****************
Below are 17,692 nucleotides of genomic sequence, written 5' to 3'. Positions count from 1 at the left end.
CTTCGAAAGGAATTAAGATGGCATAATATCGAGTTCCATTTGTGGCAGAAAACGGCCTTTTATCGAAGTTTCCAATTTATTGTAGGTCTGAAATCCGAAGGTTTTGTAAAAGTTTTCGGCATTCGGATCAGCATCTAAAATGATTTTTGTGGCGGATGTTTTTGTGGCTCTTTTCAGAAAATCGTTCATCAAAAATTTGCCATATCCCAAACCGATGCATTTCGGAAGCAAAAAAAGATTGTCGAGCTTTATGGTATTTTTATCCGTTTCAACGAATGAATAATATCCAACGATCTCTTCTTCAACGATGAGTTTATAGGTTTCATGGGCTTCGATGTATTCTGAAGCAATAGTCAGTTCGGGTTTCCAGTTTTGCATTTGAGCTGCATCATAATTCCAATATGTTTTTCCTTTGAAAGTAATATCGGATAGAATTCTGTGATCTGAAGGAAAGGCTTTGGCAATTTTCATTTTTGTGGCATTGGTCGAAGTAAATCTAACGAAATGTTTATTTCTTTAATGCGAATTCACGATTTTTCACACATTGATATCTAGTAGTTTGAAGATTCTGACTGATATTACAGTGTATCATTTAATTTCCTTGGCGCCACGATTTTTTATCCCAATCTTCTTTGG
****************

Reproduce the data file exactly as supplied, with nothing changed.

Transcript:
Below are 17,692 nucleotides of genomic sequence, written 5' to 3'. Positions count from 1 at the left end.
CTTCGAAAGGAATTAAGATGGCATAATATCGAGTTCCATTTGTGGCAGAAAACGGCCTTTTATCGAAGTTTCCAATTTATTGTAGGTCTGAAATCCGAAGGTTTTGTAAAAGTTTTCGGCATTCGGATCAGCATCTAAAATGATTTTTGTGGCGGATGTTTTTGTGGCTCTTTTCAGAAAATCGTTCATCAAAAATTTGCCATATCCCAAACCGATGCATTTCGGAAGCAAAAAAAGATTGTCGAGCTTTATGGTATTTTTATCCGTTTCAACGAATGAATAATATCCAACGATCTCTTCTTCAACGATGAGTTTATAGGTTTCATGGGCTTCGATGTATTCTGAAGCAATAGTCAGTTCGGGTTTCCAGTTTTGCATTTGAGCTGCATCATAATTCCAATATGTTTTTCCTTTGAAAGTAATATCGGATAGAATTCTGTGATCTGAAGGAAAGGCTTTGGCAATTTTCATTTTTGTGGCATTGGTCGAAGTAAATCTAACGAAATGTTTATTTCTTTAATGCGAATTCACGATTTTTCACACATTGATATCTAGTAGTTTGAAGATTCTGACTGATATTACAGTGTATCATTTAATTTCCTTGGCGCCACGATTTTTTATCCCAATCTTCTTTGG